Apart from that, we think that having more than one strain deposit of the same species included in the dataset is at most a cosmetic issue, not a scientific problem. If you still want to remove such "duplicates", you have the option to download the trees in Newick format and remove them. We however advise against post-manipulation of ready-made results.

The TYGS is showing such matches because it may be important for any taxonomist to be aware of all closely related species or subspecies even if their names are not (yet) validly published. Since several criteria have to be met before a new species name is validly published (see details on LPSN page), the entire process might take some time. For example, it can well be that a novel species or subspecies name was already proposed in an effective publication but has still not been announced in a Validation List. In theory, a second team might now start working on the description of the same taxon, resulting in redundant work. That is, if your novel strain is placed in the same species or subspecies cluster as a species or subspecies with a not (yet) validly published name, we recommend to get in touch with its authors. An effective publication may be available and the valid publication of the name may be imminent. And even in the case of a low probability of a forthcoming validation it is often worth reporting phylogenetically close relationships to taxa that lack a validly published name. Their names occur in databases anyway and their analyses may yield valuable information.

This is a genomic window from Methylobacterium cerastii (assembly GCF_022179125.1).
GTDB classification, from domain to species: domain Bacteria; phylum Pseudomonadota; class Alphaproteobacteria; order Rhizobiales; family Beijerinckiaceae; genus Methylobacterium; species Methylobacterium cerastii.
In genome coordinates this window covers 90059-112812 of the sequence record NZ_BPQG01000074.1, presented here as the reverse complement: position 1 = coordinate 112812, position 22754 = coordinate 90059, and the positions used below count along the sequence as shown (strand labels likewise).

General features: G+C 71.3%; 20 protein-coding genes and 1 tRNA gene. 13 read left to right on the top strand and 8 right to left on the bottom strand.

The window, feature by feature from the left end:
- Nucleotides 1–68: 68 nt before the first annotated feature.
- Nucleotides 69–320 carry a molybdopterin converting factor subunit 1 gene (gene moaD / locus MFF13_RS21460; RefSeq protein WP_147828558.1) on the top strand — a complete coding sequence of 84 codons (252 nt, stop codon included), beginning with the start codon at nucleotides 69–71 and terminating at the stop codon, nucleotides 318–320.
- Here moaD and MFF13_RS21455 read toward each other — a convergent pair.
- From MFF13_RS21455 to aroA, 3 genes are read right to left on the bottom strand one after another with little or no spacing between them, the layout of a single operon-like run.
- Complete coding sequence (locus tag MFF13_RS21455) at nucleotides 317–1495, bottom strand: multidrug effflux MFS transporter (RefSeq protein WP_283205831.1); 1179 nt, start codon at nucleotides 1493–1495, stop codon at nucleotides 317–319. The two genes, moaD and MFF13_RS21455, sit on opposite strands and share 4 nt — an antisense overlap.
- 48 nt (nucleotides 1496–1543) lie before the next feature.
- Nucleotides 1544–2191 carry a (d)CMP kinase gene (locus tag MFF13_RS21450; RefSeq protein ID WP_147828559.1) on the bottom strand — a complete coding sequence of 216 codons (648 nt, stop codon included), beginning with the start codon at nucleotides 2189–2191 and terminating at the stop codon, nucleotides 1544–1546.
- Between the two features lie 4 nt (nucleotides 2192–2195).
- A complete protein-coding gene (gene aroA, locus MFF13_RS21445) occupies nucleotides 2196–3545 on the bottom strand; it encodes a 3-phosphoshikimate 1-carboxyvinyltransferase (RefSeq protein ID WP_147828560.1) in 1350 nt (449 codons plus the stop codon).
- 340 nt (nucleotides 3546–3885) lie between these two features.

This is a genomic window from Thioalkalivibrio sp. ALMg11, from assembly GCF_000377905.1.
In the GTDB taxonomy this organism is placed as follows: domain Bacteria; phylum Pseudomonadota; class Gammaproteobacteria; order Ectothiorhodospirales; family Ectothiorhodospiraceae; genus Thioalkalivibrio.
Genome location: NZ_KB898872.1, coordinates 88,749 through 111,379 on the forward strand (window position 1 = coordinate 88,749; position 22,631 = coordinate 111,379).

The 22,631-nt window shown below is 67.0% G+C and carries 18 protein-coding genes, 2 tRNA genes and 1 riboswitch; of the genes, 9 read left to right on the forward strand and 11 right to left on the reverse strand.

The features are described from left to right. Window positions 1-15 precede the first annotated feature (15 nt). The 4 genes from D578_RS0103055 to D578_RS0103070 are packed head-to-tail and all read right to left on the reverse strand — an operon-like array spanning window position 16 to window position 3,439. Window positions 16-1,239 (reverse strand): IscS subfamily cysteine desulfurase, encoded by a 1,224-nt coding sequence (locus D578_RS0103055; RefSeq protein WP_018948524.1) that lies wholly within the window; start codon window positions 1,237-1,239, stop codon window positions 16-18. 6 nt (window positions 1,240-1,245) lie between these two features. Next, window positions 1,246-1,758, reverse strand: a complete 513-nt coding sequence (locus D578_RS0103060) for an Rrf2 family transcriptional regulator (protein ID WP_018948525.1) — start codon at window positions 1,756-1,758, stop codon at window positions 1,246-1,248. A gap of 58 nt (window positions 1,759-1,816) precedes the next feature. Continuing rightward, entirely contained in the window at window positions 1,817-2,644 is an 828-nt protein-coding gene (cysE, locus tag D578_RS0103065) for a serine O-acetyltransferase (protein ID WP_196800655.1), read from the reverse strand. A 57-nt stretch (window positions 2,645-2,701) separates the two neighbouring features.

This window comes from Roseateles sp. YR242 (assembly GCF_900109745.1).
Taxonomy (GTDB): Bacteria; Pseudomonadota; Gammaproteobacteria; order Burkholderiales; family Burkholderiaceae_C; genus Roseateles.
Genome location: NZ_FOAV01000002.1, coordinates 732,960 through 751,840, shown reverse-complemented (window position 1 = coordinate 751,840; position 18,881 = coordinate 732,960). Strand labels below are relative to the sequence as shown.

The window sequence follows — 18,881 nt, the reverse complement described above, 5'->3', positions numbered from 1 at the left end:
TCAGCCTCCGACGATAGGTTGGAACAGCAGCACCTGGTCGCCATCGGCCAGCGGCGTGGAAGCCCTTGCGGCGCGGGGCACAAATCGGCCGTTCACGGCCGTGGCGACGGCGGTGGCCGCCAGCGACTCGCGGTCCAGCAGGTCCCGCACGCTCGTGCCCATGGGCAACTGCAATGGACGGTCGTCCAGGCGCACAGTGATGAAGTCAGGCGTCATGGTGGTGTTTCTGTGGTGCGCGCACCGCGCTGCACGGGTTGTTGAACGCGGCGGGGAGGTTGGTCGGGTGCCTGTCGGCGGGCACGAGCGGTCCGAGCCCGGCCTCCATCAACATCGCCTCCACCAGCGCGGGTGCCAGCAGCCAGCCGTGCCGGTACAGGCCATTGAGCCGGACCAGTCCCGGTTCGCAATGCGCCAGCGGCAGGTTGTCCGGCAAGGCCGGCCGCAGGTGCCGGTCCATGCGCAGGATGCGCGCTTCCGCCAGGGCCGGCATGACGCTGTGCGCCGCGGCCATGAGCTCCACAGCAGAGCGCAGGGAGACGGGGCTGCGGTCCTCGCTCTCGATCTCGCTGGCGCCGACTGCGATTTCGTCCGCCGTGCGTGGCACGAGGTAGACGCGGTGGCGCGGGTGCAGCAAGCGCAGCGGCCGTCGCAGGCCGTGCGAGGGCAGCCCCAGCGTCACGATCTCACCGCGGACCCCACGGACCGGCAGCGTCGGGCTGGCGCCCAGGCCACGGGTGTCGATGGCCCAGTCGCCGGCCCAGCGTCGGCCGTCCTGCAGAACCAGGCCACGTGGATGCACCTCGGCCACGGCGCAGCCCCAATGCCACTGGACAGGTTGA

When two species are regarded as heterotypic synonyms, this does not affect the status of type strains as type strains. The type strain of the younger heterotypic synonym remains the type strain of the younger heterotypic synonym; it neither becomes the type strain of the older heterotypic synonym nor does it lose its status as type strain entirely. The TYGS aims at an unambiguous relationship between taxon names and type strains. For each type strain the taxon name (or set of taxon names) for which it is the type strain must be shown to achieve this, even if the taxon name is actually believed to be a younger heterotypic synonym and thus not believed to be the correct name. Notably, as specified in the International Code of Nomenclature of Prokaryotes, if alternatives are available the choice of the correct name depends on taxonomic opinion.